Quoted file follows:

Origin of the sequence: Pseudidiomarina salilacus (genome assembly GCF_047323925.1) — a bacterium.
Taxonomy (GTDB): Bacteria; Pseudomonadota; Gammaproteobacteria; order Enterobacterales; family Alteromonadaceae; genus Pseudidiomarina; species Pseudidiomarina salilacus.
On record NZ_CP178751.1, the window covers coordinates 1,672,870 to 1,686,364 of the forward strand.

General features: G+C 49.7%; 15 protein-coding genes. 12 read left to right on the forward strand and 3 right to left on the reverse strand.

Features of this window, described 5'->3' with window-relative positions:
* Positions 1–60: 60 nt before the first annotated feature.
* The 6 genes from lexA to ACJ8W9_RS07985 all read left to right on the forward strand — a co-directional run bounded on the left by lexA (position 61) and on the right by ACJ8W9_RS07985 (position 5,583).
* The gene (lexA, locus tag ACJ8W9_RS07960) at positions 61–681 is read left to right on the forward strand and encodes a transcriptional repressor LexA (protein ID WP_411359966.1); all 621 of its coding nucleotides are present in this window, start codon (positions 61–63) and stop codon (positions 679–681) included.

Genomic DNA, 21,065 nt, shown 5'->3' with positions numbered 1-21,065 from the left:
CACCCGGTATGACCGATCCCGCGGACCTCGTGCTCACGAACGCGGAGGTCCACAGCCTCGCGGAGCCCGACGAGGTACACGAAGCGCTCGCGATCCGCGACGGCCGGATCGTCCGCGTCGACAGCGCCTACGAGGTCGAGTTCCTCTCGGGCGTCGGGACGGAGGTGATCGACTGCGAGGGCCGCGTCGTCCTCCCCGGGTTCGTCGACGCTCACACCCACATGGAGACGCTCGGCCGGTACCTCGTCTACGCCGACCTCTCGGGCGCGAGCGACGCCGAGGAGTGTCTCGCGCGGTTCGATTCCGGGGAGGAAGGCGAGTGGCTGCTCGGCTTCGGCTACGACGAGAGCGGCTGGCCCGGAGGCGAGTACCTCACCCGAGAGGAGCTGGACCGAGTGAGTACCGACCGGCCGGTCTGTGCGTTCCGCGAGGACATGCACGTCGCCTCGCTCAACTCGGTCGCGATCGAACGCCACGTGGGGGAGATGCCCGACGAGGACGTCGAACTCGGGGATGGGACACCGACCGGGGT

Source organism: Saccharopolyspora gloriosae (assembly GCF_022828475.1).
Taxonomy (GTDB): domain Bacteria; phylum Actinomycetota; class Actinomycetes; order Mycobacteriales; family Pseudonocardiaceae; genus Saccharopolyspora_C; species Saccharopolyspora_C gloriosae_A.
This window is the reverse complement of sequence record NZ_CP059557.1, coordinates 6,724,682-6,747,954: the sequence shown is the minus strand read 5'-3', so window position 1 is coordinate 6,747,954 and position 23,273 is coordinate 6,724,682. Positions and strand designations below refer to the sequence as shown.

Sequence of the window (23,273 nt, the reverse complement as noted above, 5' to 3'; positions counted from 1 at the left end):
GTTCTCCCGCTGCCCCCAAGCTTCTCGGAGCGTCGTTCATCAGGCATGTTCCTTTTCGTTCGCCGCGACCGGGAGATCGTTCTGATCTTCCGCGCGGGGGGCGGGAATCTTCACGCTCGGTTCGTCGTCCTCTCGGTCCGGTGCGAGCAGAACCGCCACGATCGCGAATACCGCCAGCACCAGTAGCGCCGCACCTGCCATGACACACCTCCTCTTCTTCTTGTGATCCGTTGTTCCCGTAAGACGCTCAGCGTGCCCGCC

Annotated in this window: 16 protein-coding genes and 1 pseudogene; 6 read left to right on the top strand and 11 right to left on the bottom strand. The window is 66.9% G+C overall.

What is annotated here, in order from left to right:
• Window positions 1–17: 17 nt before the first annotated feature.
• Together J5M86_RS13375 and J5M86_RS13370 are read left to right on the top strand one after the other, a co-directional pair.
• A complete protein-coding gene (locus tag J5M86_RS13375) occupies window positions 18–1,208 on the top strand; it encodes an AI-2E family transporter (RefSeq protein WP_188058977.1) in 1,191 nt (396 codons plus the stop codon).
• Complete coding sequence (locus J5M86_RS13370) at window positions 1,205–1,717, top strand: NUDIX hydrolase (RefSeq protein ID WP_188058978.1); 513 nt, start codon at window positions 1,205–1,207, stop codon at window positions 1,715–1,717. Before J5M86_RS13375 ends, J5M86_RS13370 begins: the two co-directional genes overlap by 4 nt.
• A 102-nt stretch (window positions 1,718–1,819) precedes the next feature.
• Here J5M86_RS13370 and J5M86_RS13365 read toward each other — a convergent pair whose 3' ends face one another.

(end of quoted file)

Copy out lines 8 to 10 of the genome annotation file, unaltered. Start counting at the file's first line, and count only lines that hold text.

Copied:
* The gene (lexA, locus tag ACJ8W9_RS07960) at positions 61–681 is read left to right on the forward strand and encodes a transcriptional repressor LexA (protein ID WP_411359966.1); all 621 of its coding nucleotides are present in this window, start codon (positions 61–63) and stop codon (positions 679–681) included.

Genomic DNA, 21,065 nt, shown 5'->3' with positions numbered 1-21,065 from the left:
CACCCGGTATGACCGATCCCGCGGACCTCGTGCTCACGAACGCGGAGGTCCACAGCCTCGCGGAGCCCGACGAGGTACACGAAGCGCTCGCGATCCGCGACGGCCGGATCGTCCGCGTCGACAGCGCCTACGAGGTCGAGTTCCTCTCGGGCGTCGGGACGGAGGTGATCGACTGCGAGGGCCGCGTCGTCCTCCCCGGGTTCGTCGACGCTCACACCCACATGGAGACGCTCGGCCGGTACCTCGTCTACGCCGACCTCTCGGGCGCGAGCGACGCCGAGGAGTGTCTCGCGCGGTTCGATTCCGGGGAGGAAGGCGAGTGGCTGCTCGGCTTCGGCTACGACGAGAGCGGCTGGCCCGGAGGCGAGTACCTCACCCGAGAGGAGCTGGACCGAGTGAGTACCGACCGGCCGGTCTGTGCGTTCCGCGAGGACATGCACGTCGCCTCGCTCAACTCGGTCGCGATCGAACGCCACGTGGGGGAGATGCCCGACGAGGACGTCGAACTCGGGGATGGGACACCGACCGGGGT